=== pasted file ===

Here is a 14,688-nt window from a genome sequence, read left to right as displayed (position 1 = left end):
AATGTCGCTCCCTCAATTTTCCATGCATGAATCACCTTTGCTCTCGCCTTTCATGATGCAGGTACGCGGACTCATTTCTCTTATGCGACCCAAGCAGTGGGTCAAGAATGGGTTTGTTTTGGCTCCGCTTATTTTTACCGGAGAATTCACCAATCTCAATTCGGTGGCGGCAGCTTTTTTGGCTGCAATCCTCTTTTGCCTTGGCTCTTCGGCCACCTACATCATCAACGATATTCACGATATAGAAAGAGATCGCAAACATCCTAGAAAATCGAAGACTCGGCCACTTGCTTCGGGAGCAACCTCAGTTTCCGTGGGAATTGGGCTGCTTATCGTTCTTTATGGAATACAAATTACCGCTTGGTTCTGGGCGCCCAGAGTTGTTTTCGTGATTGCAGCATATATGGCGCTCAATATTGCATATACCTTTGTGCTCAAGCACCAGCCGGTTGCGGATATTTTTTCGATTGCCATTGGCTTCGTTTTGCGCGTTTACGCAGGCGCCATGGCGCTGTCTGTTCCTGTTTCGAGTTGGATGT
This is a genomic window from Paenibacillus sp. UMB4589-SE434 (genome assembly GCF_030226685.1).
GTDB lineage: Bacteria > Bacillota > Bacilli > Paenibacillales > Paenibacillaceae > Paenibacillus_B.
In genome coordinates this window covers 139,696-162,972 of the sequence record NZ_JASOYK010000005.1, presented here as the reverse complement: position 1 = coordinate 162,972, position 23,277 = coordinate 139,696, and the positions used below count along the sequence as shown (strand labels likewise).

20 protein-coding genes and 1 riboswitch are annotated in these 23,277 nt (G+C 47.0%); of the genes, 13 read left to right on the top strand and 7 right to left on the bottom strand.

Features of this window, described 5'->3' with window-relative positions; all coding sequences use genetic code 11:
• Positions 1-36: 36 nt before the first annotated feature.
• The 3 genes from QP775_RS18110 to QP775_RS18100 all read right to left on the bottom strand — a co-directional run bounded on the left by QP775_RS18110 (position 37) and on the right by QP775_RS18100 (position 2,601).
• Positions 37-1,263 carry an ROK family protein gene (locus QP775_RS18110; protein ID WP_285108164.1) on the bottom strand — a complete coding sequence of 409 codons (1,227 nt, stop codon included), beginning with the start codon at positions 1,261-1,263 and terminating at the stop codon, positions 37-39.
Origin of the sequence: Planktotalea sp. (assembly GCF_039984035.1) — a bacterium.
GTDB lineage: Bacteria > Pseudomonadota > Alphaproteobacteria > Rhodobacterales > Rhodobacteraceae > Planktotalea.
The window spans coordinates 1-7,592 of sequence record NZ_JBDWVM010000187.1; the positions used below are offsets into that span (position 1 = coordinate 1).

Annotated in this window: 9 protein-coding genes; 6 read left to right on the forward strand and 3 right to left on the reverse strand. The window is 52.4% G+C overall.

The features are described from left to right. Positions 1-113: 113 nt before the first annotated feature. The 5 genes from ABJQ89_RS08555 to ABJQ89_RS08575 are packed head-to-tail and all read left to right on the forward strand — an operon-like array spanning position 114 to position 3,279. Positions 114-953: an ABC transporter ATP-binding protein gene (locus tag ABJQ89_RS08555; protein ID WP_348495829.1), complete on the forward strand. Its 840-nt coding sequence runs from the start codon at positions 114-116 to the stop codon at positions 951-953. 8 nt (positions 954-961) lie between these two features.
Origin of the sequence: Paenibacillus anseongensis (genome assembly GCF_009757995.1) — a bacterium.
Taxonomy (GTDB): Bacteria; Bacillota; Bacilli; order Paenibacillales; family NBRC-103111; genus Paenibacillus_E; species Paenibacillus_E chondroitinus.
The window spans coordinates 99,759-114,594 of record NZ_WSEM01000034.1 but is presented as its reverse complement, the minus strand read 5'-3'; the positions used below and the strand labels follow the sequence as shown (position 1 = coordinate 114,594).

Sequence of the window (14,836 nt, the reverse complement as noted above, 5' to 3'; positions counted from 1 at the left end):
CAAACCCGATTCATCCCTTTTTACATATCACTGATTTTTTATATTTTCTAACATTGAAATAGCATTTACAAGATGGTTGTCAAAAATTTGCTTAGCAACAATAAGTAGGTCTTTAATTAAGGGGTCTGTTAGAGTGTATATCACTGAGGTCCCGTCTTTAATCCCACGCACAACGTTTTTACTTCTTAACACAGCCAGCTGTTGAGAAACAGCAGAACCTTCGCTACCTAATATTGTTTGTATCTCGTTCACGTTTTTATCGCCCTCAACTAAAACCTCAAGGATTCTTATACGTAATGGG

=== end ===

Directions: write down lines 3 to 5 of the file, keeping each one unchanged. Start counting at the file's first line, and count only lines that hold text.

This is a genomic window from Paenibacillus sp. UMB4589-SE434 (genome assembly GCF_030226685.1).
GTDB lineage: Bacteria > Bacillota > Bacilli > Paenibacillales > Paenibacillaceae > Paenibacillus_B.
In genome coordinates this window covers 139,696-162,972 of the sequence record NZ_JASOYK010000005.1, presented here as the reverse complement: position 1 = coordinate 162,972, position 23,277 = coordinate 139,696, and the positions used below count along the sequence as shown (strand labels likewise).